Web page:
3728 IRAS

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3728 IRAS
Discovery [1]
Discovered by IRAS
Discovery date 23 August 1983
Designations
MPC designation 3728 IRAS
Named after
IRAS (space observatory)[2]
1983 QF · 1948 RN
1963 FA · 1972 FH
1976 GL · 1985 GT
main-belt · (middle)[3]
Orbital characteristics[1]
Epoch 31 July 2016 (JD 2457600.5)
Uncertainty parameter 0
Observation arc 67.75 yr (24,746 days)        
Aphelion 3.2135 AU
Perihelion 2.0850 AU
2.6493 AU
Eccentricity 0.2130
4.31 yr (1,575 days)
184.96°
0° 13m 42.96s / day
Inclination 22.596°
167.37°
281.08°
Physical characteristics
Dimensions 19.41 km (derived)[3]
19.55±1.7 km (IRAS:12)[1]
19.83±0.38 km[4]
21.40±0.38 km[5]
27.480±0.177 km[6]
8.323±0.002 h[7]
0.0352±0.0015[6]
0.086±0.015[4]
0.0815 (derived)[3]
0.101±0.004[5]
0.1161±0.023 (IRAS:12)[1]
CX[8] · S[3]
11.50[5][6]
11.80[4]
11.9[1][3]
12.20±0.23[8]

3728 IRAS, provisional designation 1983 QF, is a stony asteroid from the middle region of the asteroid belt, approximately 20 kilometers in diameter. On 23 August 1983, it was discovered by and later named after IRAS, a spaceborne all-sky infrared survey satellite.[9]

The S-type asteroid is also classified as a CX-type by Pan-STARRS' large-scale survey.[8] It orbits the Sun at a distance of 2.1–3.2 AU once every 4 years and 4 months (1,575 days). Its orbit shows an eccentricity of 0.21 and an inclination of 23 degrees from the plane of the ecliptic.[1] The first used precovery was taken at Palomar Observatory in 1950, extending the asteroid's observation arc by 33 years prior to its discovery.[9]

In August 2008, a photometric light-curve analysis by U.S. astronomer Brian Warner at his Palmer Divide Observatory (716), Colorado, gave a well-defined rotation period of 8.323±0.002 hours with a brightness amplitude of 0.21 in magnitude (U=3).[7]

According to 12 observations by the discovering Infrared Astronomical Satellite, IRAS, the asteroid has an albedo of 0.12 and a diameter of 19.6 kilometers. The Collaborative Asteroid Lightcurve Link derives similar figures, as do the space-based surveys carried out by the Japanese Akari satellite, and NASA's Wide-field Infrared Survey Explorer.[3][5][4] Only the post-cryogenic NEOWISE mission finds a much lower albedo of 0.035 and, correspondingly, a larger diameter of 27.5 kilometers.[6]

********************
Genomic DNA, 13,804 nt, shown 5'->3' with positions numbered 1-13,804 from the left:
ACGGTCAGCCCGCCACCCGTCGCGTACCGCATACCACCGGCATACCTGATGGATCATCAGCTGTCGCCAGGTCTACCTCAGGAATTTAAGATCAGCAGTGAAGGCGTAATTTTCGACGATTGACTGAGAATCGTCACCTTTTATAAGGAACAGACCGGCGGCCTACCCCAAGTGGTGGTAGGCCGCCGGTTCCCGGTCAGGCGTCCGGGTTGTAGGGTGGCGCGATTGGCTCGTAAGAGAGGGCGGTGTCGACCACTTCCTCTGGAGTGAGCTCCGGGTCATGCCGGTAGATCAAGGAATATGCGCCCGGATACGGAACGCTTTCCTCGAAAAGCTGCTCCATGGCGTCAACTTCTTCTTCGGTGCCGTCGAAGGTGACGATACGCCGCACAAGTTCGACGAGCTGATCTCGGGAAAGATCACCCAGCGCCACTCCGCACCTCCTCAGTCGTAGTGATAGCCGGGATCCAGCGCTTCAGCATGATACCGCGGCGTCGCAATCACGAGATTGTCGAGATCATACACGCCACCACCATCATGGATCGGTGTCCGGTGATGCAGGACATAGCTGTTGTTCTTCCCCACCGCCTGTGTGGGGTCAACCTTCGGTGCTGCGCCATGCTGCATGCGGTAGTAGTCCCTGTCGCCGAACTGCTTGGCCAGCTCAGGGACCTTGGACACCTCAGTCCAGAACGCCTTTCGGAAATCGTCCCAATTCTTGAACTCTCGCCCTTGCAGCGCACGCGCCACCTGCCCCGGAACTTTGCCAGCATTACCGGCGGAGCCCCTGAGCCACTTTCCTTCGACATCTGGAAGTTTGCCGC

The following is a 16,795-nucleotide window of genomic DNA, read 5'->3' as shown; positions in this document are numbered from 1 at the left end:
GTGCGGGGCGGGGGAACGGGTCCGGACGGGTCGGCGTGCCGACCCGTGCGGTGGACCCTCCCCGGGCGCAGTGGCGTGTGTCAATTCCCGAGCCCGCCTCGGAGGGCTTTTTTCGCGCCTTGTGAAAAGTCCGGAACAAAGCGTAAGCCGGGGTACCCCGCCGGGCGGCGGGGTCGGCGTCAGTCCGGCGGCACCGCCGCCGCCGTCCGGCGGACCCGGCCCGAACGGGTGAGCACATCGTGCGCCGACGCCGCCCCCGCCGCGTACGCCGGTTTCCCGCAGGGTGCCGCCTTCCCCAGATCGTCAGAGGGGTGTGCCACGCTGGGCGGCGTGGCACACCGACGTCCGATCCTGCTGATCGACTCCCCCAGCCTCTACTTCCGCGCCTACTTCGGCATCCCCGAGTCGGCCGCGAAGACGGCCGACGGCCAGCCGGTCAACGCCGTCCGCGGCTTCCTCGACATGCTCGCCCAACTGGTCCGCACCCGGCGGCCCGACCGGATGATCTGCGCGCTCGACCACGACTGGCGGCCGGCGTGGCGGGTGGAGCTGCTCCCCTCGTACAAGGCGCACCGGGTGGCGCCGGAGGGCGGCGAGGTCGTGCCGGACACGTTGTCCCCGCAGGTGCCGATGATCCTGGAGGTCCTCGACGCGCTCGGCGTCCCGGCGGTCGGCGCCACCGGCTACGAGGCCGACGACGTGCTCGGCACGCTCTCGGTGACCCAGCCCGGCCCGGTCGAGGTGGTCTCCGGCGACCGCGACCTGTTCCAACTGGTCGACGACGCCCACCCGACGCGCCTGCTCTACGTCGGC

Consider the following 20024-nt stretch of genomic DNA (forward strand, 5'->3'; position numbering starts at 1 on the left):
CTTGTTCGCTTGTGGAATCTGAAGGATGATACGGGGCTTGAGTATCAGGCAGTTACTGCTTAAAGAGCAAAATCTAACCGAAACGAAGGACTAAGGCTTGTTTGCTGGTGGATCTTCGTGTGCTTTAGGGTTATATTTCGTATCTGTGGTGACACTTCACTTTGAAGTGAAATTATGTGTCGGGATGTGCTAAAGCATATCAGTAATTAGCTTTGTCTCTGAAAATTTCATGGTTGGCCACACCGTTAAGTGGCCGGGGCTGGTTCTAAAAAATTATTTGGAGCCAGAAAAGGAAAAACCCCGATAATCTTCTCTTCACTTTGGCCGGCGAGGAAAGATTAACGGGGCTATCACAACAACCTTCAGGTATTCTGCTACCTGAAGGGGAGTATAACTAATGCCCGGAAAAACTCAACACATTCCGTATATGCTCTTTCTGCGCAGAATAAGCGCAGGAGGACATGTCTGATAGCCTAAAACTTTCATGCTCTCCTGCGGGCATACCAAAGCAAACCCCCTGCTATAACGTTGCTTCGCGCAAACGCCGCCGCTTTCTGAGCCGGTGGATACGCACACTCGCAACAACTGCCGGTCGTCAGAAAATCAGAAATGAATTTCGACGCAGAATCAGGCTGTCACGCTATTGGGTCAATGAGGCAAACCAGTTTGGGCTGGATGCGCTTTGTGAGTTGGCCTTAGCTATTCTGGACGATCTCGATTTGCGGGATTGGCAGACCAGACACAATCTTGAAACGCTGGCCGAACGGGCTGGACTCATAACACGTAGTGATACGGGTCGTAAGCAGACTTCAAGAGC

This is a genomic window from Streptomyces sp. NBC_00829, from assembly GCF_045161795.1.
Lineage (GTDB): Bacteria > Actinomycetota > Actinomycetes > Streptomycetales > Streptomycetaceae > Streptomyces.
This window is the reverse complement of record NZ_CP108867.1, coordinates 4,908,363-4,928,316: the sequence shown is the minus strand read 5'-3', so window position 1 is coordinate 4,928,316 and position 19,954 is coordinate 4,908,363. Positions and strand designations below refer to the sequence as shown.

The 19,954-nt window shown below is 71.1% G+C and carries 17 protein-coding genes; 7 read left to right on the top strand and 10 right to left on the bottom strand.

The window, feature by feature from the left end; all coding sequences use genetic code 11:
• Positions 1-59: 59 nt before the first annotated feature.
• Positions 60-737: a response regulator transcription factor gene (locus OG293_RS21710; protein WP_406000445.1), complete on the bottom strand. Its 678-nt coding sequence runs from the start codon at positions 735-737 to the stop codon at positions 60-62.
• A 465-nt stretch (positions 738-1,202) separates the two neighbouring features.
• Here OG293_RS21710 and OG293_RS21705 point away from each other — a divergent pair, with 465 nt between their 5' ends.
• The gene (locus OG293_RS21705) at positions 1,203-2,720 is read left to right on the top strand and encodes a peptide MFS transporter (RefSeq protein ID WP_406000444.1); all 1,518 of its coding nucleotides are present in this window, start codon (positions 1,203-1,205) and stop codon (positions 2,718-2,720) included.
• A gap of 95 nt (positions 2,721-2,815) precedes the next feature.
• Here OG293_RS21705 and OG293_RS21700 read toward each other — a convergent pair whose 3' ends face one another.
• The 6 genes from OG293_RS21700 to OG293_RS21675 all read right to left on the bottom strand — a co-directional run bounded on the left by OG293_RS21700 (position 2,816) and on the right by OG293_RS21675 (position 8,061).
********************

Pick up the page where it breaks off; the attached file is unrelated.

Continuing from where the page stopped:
The minor planet was named for the discovering Infrared Astronomical Satellite (IRAS), a collaboration between the United States (NASA), the Netherlands (NIVR), and the United Kingdom (SERC), which observed more than 250,000 celestial bodies in the infrared at wavelengths between 12 and 100 µm during 10 months in 1983. IRAS has also discovered two other minor planets, the 11-kilometer sized main-belt asteroid (10714) 1983 QG[10] and 3200 Phaethon, a near-Earth and potentially hazardous object, parent body of the Geminid meteor shower, as well as six comets, such as 126P/IRAS, a short-period Jupiter family comet, which was also named after the discovering space observatory.[2][11] Naming citation was published on 4 May 1999 (M.P.C. 34619).[12]

References[edit]

  1. ^ a b c d e f "JPL Small-Body Database Browser: 3728 IRAS (1983 QF)" (2015-06-14 last obs.). Jet Propulsion Laboratory. Retrieved 1 February 2016. 
  2. ^ a b Schmadel, Lutz D. (2007). Dictionary of Minor Planet Names – (3728) IRAS. Springer Berlin Heidelberg. p. 315. ISBN 978-3-540-00238-3. Retrieved 1 February 2016. 
  3. ^ a b c d e f "LCDB Data for (3728) IRAS". Asteroid Lightcurve Database (LCDB). Retrieved 1 February 2016. 
  4. ^ a b c d Masiero, Joseph R.; Mainzer, A. K.; Grav, T.; Bauer, J. M.; Cutri, R. M.; Nugent, C.; et al. (November 2012). "Preliminary Analysis of WISE/NEOWISE 3-Band Cryogenic and Post-cryogenic Observations of Main Belt Asteroids". The Astrophysical Journal Letters. 759 (1): 5. arXiv:1209.5794free to read. Bibcode:2012ApJ...759L...8M. doi:10.1088/2041-8205/759/1/L8. Retrieved 1 February 2016. 
  5. ^ a b c d Usui, Fumihiko; Kuroda, Daisuke; Müller, Thomas G.; Hasegawa, Sunao; Ishiguro, Masateru; Ootsubo, Takafumi; et al. (October 2011). "Asteroid Catalog Using Akari: AKARI/IRC Mid-Infrared Asteroid Survey". Publications of the Astronomical Society of Japan. 63 (5): 1117–1138. Bibcode:2011PASJ...63.1117U. doi:10.1093/pasj/63.5.1117. Retrieved 1 February 2016. 
  6. ^ a b c d Mainzer, A.; Grav, T.; Masiero, J.; Hand, E.; Bauer, J.; Tholen, D.; et al. (November 2011). "NEOWISE Studies of Spectrophotometrically Classified Asteroids: Preliminary Results". The Astrophysical Journal. 741 (2): 25. arXiv:1109.6407free to read. Bibcode:2011ApJ...741...90M. doi:10.1088/0004-637X/741/2/90. Retrieved 1 February 2016. 
  7. ^ a b Warner, Brian D. (January 2009). "Asteroid Lightcurve Analysis at the Palmer Divide Observatory: 2008 May - September". The Minor Planet Bulletin. 36 (1): 7–13. Bibcode:2009MPBu...36....7W. ISSN 1052-8091. Retrieved 1 February 2016. 
  8. ^ a b c Veres, Peter; Jedicke, Robert; Fitzsimmons, Alan; Denneau, Larry; Granvik, Mikael; Bolin, Bryce; et al. (November 2015). "Absolute magnitudes and slope parameters for 250,000 asteroids observed by Pan-STARRS PS1 - Preliminary results". Icarus. 261: 34–47. arXiv:1506.00762free to read. Bibcode:2015Icar..261...34V. doi:10.1016/j.icarus.2015.08.007. Retrieved 3 July 2016. 
  9. ^ a b "3728 IRAS (1983 QF)". Minor Planet Center. Retrieved 1 February 2016. 
  10. ^ "10714 (1983 QG)". Minor Planet Center. Retrieved 3 July 2016. 
  11. ^ "JPL Small-Body Database Browser: 126P/IRAS". Jet Propulsion Laboratory. Retrieved 1 February 2016. 
  12. ^ "MPC/MPO/MPS Archive". Minor Planet Center. Retrieved 3 July 2016. 

External links[edit]